MUTILATED SPORTSMAN: Wears an old shooting-shirt, and has a wooden leg, and an arm tied up, as though broken.

PHRENOLOGICAL BUST: Draped in white, with skull wig, drawn out as a map according to bumpts, &c.

PICNIC: Grass green stockings and shoes; white tablecloth, worn as Mexican poncho, on it drawings of pigeon-pies, lobster salads, orange jelly, &c., looped up where necessary with knife and fork in tin.

Gentlemen’s Fancy Dress: How to Choose It, Ardern Holt, 1882

The variety in costumes really was quite staggering. Here is a list of the characters seen at a fancy-dress charity ball in 1823 Liverpool.

“Here,” says the Mercury, “mingling in the dance, promenading, or conversing, were seen abbots, Algerines, antiquaries, and angels; barons, bravoes, barristers, and beauties; clowns, courtiers, and caliphs; dukes, danes and dowagers; ensigns, esquires, & egotists; farmers, fairies, & flower-girls; Grecians, gossips, Germans, and gardners; hussars, highlands, and Hindoos; Indians, infants, and Icelanders; Jews, Japanese, and jokers; kings and Kamschatdales; lawyers, lords, lovers, ladies, and Laplanders; mayors, magistrates, and mandarins; nabobs, nobles, and Neapolitans; officers, Oxonians, outlaws, and oddities; princes, peasants, priests, and pirates; queens, quakers, and quidnuncs, robbers, Romans, and racers; Spaniards, sailors, and shepherdesses; Tartars, Turks, tyrants, and Tyrolese; userers and Utopians; Venetians, villagers, and villains; warriors, woodmen, and warders; youths and yeomen; zealots and Zealanders.” New Hampshire Patriot and State Gazette [Concord, NH] 8 December 1823: p. 1

Mrs Daffodil’s Aide-memoire: A “calico ball” was a fancy-dress entertainment in which creations in lowly printed cotton were substituted for velvets, silks, and brocades. They were quite popular as ways to raise money for charities, the logic being that if one had an inexpensive costume, one could spare more money for the charity.

The ladies of the Royal School of Needlework would, no doubt, be incensed at the aspersions cast on English embroidery in the Japanese costume section.

It is most curious that there are no suggestions for a fancy-dress ghost, nor for a vampire, zombie, or werewolf. One supposes it is because tights are practically a requirement for the well-bred Englishman donning fancy dress.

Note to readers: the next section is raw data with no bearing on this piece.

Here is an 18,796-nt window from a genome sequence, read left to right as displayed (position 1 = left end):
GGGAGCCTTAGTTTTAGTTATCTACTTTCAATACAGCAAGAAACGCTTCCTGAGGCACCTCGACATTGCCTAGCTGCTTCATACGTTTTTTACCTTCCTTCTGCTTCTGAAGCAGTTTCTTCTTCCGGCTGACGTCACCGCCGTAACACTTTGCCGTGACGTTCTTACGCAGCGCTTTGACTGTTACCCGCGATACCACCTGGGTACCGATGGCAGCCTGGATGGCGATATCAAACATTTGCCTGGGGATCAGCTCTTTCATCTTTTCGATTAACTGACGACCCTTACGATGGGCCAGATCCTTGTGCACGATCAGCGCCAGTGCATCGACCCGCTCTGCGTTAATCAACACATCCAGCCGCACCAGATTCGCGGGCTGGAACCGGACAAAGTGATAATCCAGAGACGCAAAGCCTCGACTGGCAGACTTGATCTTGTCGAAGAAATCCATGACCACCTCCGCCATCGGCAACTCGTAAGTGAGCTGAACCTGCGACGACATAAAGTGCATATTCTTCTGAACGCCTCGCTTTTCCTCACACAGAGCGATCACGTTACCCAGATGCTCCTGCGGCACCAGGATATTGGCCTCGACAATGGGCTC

Here are some ingenious costumes worn by gentleman unafraid to eschew tights.side of bacon fancy dress 1894

rooster fancy dressStork costume

 

skeleton costume masque of red death

Masque of the Red Death skeleton

Mrs Daffodil invites you to join her on the curiously named “Face-book,” where you will find a feast of fashion hints, fads and fancies, and historical anecdotes

You may read about a sentimental succubus, a vengeful seamstress’s ghost, Victorian mourning gone horribly wrong, and, of course, Mrs Daffodil’s efficient tidying up after a distasteful decapitation in A Spot of Bother: Four Macabre Tales.

Mrs Daffodil invites you to join her on the curiously named “Face-book,” where you will find a feast of fashion hints, fads and fancies, and historical anecdotes

You may read about a sentimental succubus, a vengeful seamstress’s ghost, Victorian mourning gone horribly wrong, and, of course, Mrs Daffodil’s efficient tidying up after a distasteful decapitation in A Spot of Bother: Four Macabre Tales.

 

 

 

Mrs Daffodil invites you to join her on the curiously named “Face-book,” where you will find a feast of fashion hints, fads and fancies, and historical anecdotes

You may read about a sentimental succubus, a vengeful seamstress’s ghost, Victorian mourning gone horribly wrong, and, of course, Mrs Daffodil’s efficient tidying up after a distasteful decapitation in A Spot of Bother: Four Macabre Tales.

 

 

 

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One thought on “The Mutilated Sportsman and the Phrenological Bust: Gentlemen’s Fancy Dress: 1882

  1. Pingback: Book Fairy Fancy Dress Costumes: 1899 | Mrs Daffodil Digresses